• $\begingroup$ Now I'm not sure. In some standard timekeeping systems, Monday 24:00 and Tuesday 00:00 are logically identical. If you accept that, the book's example fails for a different reason: it is an inclusive, not exclusive or! $\endgroup$ – MJD Feb 17 '18 at 20:10
  • $\begingroup$ @MJD True, but as I said in the post, truth-tables don't look at the meaning of atomic statements: the truth-functional analysis they perform is blind to this. Even a claim like $1=1$ will be seen as a claim that could be false. $\endgroup$ – Bram28 Feb 17 '18 at 20:12
  • $\begingroup$ @MJD Oh, that's interesting about Monday 24:00 and Tuesday 0:00! :) $\endgroup$ – Bram28 Feb 17 '18 at 20:13

LePore and Cumming aren't ideally clear, perhaps. But the point they are making is actually a straightforward one, and fairly clearly correct too.

Suppose a claim A or B is made which is naturally understood, in the context, as telling us overall that either $A$ or $B$ but not both.

Does this give us evidence that "or" has an exclusive meaning in English (alongside the inclusive meaning it undoubtedly has)?

Well plainly not, if there is another explanation of our reading in this case, that is compatible with "or" having an uniquely inclusive meaning.

And that will be the situation, at least in a range of examples.

In particular, suppose that $A$ and $B$ are already logically incompatible. Then in this case, of course the disjuncts of A or B can't be true together -- and if we know this, then we will understand A or B as conveying the overall message that $A$ or $B$ but not both. In other words, in this sort of case, we have no reason to suppose that our exclusive reading is due to a special exclusive meaning of "or", when it can simply be due to our understanding that $A$ rules out $B$.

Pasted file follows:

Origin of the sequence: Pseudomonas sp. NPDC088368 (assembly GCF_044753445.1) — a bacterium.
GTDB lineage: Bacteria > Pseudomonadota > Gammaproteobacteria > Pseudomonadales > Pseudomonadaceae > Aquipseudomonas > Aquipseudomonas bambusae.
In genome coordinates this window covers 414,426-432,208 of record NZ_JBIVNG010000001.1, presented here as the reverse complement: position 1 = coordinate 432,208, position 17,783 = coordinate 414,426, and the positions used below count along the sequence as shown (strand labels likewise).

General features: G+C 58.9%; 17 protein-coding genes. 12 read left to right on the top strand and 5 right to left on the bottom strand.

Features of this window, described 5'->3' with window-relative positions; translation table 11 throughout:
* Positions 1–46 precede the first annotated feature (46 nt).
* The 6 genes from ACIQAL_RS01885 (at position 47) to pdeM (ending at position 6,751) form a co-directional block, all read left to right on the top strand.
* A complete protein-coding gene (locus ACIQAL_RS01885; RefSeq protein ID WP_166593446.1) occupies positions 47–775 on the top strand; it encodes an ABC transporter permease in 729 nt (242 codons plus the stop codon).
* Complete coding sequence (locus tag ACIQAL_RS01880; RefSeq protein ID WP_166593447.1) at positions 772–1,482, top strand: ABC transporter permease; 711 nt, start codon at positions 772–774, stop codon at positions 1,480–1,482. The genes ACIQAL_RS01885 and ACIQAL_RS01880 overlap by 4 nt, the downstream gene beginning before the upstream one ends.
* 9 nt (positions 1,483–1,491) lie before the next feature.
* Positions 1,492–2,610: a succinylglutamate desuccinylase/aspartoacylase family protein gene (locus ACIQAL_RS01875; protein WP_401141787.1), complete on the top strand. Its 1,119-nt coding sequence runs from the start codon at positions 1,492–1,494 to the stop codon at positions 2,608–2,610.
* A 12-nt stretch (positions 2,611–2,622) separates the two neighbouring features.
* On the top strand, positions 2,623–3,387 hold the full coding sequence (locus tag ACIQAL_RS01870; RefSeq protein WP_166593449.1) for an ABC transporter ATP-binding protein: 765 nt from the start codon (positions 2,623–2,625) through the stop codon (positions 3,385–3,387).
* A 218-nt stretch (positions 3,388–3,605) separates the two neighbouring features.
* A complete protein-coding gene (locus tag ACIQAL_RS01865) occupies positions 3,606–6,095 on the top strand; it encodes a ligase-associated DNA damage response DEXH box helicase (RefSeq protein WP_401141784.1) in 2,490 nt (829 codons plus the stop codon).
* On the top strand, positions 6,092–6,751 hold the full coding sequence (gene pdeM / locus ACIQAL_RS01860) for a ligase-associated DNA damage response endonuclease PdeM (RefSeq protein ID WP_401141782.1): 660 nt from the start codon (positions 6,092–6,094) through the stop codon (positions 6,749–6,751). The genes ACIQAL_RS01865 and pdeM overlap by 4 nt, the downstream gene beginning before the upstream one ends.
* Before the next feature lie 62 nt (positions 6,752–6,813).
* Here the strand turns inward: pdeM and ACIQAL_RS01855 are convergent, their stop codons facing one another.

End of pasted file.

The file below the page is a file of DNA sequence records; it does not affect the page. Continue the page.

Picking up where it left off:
So, take the example "Today is Monday or today is Tuesday". Ok, we hear this as conveying an exclusive message, let's agree. But the disjuncts are incompatible, and we know them to be so. So we can explain why we read the overall message in that claim to be that only one of the disjuncts holds without supposing that that is part of the meaning of "or" itself.

More generally -- and this is LePore and Cumming's correct point -- disjunctions A or B with evidently incompatible disjuncts aren't good examples to use to try to show that ordinary-language "or" itself has a special exclusive meaning, since in these cases we have another explanation of why we construe the overall message as exclusive. (But their mode of presentation of this correct point, I certainly agree, is pretty poor.)


I believe the truth table of XOR is this:

T T |    F
T F |    T
F T |    T
F F |    F

Because in exclusive-OR, only one operand must be true, so the provided reasoning doesn't follow.

I would argue that the original sentence is XOR, because saying

Today is either Monday or Tuesday

Would essentially be the same as:

Today is only Monday (A) or today is only Tuesday (B)

Where, using the truth table just stated, would match, as today cannot be both Monday and Tuesday (T XOR T = F).

If today is neither Monday nor Tuesday, the given statement is false (F XOR F = F).

If today is Monday, but not Tuesday, the given statement is true (T XOR F = T).

And if today is not Monday, but Tuesday, the given statement is true (F XOR T = T).